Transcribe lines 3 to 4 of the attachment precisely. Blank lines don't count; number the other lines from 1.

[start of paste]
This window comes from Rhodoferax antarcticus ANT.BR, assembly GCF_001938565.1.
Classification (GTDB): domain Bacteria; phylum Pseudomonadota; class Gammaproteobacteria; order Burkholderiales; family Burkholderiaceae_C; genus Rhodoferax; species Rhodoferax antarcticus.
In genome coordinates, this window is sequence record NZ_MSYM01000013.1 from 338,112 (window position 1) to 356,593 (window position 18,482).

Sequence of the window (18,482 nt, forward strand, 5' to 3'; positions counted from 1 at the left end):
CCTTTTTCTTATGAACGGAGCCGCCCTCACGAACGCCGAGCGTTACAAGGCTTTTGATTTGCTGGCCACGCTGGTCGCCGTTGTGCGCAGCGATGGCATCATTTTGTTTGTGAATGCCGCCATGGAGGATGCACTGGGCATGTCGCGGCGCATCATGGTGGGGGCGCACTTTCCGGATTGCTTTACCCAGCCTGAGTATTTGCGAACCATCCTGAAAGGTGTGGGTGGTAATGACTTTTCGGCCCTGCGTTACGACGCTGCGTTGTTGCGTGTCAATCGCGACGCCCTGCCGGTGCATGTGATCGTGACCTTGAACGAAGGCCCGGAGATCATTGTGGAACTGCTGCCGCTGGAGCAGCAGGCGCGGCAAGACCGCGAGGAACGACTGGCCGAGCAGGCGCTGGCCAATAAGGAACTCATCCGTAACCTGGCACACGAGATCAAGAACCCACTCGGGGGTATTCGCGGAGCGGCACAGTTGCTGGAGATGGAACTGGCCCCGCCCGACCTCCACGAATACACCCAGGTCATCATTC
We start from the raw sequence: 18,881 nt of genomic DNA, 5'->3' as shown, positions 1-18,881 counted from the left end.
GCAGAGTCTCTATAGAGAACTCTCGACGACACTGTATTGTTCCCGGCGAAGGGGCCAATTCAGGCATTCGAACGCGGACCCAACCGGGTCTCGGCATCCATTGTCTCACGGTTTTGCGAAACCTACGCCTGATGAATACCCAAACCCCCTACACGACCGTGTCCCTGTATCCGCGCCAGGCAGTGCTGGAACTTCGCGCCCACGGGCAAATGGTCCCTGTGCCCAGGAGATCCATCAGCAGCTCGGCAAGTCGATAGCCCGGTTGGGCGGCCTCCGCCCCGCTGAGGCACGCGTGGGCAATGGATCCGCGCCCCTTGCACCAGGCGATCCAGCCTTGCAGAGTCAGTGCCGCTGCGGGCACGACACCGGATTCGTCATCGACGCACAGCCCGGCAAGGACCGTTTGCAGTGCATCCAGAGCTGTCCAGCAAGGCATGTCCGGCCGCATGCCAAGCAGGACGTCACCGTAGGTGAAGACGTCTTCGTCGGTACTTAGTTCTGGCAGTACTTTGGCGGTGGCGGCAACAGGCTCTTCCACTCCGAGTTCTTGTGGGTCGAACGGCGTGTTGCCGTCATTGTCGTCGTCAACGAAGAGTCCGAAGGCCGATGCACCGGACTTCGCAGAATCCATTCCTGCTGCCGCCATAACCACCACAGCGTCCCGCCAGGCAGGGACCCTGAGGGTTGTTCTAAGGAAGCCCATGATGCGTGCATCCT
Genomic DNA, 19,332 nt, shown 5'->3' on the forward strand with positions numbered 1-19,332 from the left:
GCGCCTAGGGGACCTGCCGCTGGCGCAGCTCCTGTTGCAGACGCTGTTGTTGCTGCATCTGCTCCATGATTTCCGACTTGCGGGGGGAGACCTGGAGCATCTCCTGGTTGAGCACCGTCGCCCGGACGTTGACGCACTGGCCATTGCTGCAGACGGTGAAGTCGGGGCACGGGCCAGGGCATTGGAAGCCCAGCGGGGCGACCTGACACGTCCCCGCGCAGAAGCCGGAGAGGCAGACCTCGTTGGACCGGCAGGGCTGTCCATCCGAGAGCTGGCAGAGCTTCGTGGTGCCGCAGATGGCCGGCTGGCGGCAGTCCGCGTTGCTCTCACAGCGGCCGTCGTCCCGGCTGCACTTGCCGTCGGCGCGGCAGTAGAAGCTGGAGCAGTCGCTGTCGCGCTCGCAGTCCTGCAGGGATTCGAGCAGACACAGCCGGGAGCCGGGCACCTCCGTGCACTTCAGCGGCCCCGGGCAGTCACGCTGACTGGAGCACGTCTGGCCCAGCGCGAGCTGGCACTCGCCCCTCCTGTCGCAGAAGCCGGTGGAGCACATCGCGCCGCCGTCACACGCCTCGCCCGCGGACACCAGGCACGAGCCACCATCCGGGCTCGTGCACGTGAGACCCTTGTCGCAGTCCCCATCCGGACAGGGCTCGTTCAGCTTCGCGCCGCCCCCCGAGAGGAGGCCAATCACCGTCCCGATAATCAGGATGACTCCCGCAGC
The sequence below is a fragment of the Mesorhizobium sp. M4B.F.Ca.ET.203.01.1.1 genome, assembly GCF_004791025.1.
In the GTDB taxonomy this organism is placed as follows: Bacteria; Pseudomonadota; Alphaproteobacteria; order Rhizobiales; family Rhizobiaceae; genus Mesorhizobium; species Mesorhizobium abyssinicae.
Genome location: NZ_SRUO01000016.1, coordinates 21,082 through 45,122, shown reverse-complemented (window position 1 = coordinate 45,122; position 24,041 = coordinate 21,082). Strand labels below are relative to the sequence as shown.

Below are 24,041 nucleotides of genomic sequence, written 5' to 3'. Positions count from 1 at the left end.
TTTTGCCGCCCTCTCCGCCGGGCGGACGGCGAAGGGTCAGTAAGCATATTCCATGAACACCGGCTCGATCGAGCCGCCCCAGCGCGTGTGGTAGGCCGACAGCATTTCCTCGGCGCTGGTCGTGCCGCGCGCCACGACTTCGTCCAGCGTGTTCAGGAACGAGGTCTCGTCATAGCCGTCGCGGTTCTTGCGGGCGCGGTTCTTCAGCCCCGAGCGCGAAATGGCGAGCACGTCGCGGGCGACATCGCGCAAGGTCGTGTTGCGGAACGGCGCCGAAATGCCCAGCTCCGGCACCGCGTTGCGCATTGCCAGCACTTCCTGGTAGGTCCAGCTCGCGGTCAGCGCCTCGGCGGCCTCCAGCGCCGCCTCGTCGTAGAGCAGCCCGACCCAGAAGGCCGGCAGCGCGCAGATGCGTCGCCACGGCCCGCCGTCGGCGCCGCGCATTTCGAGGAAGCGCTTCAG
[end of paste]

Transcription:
In genome coordinates, this window is sequence record NZ_MSYM01000013.1 from 338,112 (window position 1) to 356,593 (window position 18,482).

Sequence of the window (18,482 nt, forward strand, 5' to 3'; positions counted from 1 at the left end):